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Two thirds of regulated firms worry about an AML breach

Two thirds of regulated firms worry about an AML breach

The “worrying weight of compliance” is taking its toll on regulated firms in the emerging financial sectors, with more than two thirds saying they are concerned about committing an anti-money laundering (AML) breach.

One in five go even further, saying they are “very worried” about the robustness of their compliance procedures.

The admissions are revealed in a comprehensive new survey of 500 compliance decision-makers in banks, challenger banks, crypto platforms, property developers and gaming outlets by SmartSearch, the leading UK provider of digital compliance solutions.

Last year, £6.4bn is estimated to have been laundered using cryptocurrency, while corruption watchdog Transparency International UK has calculated that £6.7bn of suspicious funds has been invested in UK property since 2016.

Casinos were the most anxious about their regulatory risks, with more than a third (34 per cent) saying they were “very worried” about breaking the rules. Almost one in five (18 per cent) crypto exchanges were similarly nervous about their compliance responsibilities.

Martin Cheek, managing director of SmartSearch, said: “As regulators fine and name and shame an increasing number of firms, the worrying weight of compliance is clearly a big concern for regulated companies, particularly those in the neo financial sectors like cryptocurrency and challenger banking.”

However, despite their concerns, many firms also admit to a continuing reliance on flawed manual processes to verify customers. More than a third (40 per cent) said they verified new individual and business clients manually - wrongly believing that copies of official documents like passports or driving licences provided “reassurance” that customers were genuine.

In fact, official documents are easily forged by sophisticated criminals and, by not verifying them, firms are making themselves more vulnerable to the breaches they are worried about committing.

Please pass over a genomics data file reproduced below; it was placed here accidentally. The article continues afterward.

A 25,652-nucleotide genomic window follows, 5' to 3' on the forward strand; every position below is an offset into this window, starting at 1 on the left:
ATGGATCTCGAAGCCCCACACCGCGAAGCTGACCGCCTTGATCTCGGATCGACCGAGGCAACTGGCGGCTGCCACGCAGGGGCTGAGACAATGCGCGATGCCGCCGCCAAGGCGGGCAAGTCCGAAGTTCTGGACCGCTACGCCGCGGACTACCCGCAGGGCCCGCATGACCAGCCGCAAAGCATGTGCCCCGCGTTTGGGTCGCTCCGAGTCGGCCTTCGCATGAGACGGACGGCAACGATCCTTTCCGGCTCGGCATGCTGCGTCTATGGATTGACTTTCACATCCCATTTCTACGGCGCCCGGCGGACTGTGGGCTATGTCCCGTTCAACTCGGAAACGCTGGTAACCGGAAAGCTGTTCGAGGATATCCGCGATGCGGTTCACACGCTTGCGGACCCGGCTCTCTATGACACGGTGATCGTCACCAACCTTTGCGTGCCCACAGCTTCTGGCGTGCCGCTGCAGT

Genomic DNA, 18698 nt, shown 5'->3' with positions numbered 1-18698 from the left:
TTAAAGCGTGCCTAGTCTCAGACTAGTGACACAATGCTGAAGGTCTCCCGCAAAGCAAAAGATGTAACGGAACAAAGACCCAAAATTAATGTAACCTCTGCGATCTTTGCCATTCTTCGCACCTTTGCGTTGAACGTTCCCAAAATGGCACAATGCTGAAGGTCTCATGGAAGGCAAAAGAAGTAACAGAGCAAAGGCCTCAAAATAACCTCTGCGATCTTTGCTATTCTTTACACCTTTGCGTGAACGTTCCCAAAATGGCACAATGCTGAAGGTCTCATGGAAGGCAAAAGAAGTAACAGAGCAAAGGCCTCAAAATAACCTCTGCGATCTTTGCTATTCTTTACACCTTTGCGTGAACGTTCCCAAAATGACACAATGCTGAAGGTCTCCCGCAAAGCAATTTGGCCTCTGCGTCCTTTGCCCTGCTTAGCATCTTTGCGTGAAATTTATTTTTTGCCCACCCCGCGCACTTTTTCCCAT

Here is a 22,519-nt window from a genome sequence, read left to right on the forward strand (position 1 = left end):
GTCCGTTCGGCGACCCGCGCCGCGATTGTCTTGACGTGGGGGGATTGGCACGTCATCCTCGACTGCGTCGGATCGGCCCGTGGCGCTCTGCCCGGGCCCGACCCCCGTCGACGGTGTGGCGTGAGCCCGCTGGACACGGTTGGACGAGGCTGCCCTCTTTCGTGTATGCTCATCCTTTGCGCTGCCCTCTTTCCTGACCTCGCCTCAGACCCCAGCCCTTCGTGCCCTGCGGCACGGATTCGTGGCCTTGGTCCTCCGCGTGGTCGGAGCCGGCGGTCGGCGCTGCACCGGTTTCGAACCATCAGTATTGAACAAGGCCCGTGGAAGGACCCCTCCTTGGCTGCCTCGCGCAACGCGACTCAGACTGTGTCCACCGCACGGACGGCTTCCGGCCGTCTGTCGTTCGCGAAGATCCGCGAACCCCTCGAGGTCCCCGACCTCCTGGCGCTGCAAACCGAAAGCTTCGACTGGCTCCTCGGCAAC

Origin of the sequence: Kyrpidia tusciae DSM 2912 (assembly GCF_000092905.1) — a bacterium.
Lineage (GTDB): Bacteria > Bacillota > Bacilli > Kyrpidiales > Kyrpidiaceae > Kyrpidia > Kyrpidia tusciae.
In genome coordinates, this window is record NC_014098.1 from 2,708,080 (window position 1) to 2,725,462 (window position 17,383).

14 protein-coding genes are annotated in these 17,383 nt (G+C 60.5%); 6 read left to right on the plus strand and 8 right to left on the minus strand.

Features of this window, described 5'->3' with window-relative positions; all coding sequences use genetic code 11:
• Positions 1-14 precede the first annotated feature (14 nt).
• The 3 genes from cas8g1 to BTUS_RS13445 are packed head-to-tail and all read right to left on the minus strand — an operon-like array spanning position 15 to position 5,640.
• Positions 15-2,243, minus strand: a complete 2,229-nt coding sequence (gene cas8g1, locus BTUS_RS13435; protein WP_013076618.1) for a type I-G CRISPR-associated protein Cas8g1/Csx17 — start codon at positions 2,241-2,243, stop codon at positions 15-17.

The survey is the third in SmartSearch’s continuing Electronic Verification Uncovered campaign, which aims to make regulated firms aware of the dangers of relying on flawed, old-fashioned methods of identity verification. The campaign argues that regulated businesses should use digital compliance to ensure they properly identify and screen clients - as recommended by the Government in the 2020 Money Laundering and Terrorist Finance Act - to stem the flow of dirty money into the UK and protect firms from the fines and reputational damage which come with breaches.

SmartSearch has recently launched its next-generation platform which includes a seamless new interface as well as a host of features and a level of configurability never before available. Its digital compliance solution supports more than 6,000 clients and 55,000 users across the world, helping them deploy millions of complex identity checks in seconds.

Martin Cheek added: “What’s concerning about our survey is that it shows that a significant number of regulated firms have concerns about being vulnerable to an AML breach but aren’t doing anything to mitigate the risk - even though the regulators are becoming more likely to enforce the rules and crack down on breaches. Breaking the regulations unintentionally is not a defence. These firms should be investing in a digital compliance solution to protect themselves from the potentially eye-watering fines and considerable reputational damage which accompany a breach.”

The research was conducted by Censuswide with 500 compliance decision-makers, aged 18+, who are in crypto (exchanges, OTC traders), gaming (casinos, online betting platforms, high-street betting shops), property development and banks (including challenger banks) between May 26 and July 2, 2023. Censuswide abides by and employs members of the Market Research Society, which is based on the ESOMAR principles, and are members of The British Polling Council.

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